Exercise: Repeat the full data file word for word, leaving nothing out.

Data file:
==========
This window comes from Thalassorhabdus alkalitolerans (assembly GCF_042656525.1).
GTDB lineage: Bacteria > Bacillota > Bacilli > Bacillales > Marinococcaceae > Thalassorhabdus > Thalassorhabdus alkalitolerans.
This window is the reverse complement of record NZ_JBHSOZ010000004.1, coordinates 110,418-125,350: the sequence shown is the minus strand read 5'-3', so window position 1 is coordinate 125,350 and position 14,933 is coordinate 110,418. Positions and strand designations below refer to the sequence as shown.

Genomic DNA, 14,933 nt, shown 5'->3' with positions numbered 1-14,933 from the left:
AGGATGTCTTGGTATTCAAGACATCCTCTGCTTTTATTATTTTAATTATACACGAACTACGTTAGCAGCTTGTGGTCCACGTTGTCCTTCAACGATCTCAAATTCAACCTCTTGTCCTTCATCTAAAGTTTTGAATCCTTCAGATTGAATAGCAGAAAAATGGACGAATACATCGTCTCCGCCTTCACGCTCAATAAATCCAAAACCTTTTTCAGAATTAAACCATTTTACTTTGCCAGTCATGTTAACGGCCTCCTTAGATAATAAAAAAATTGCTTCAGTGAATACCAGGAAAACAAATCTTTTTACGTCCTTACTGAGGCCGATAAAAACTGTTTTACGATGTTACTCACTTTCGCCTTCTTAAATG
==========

This window comes from Thalassorhabdus alkalitolerans (assembly GCF_042656525.1).
GTDB lineage: Bacteria > Bacillota > Bacilli > Bacillales > Marinococcaceae > Thalassorhabdus > Thalassorhabdus alkalitolerans.
This window is the reverse complement of record NZ_JBHSOZ010000004.1, coordinates 110,418-125,350: the sequence shown is the minus strand read 5'-3', so window position 1 is coordinate 125,350 and position 14,933 is coordinate 110,418. Positions and strand designations below refer to the sequence as shown.

Genomic DNA, 14,933 nt, shown 5'->3' with positions numbered 1-14,933 from the left:
AGGATGTCTTGGTATTCAAGACATCCTCTGCTTTTATTATTTTAATTATACACGAACTACGTTAGCAGCTTGTGGTCCACGTTGTCCTTCAACGATCTCAAATTCAACCTCTTGTCCTTCATCTAAAGTTTTGAATCCTTCAGATTGAATAGCAGAAAAATGGACGAATACATCGTCTCCGCCTTCACGCTCAATAAATCCAAAACCTTTTTCAGAATTAAACCATTTTACTTTGCCAGTCATGTTAACGGCCTCCTTAGATAATAAAAAAATTGCTTCAGTGAATACCAGGAAAACAAATCTTTTTACGTCCTTACTGAGGCCGATAAAAACTGTTTTACGATGTTACTCACTTTCGCCTTCTTAAATG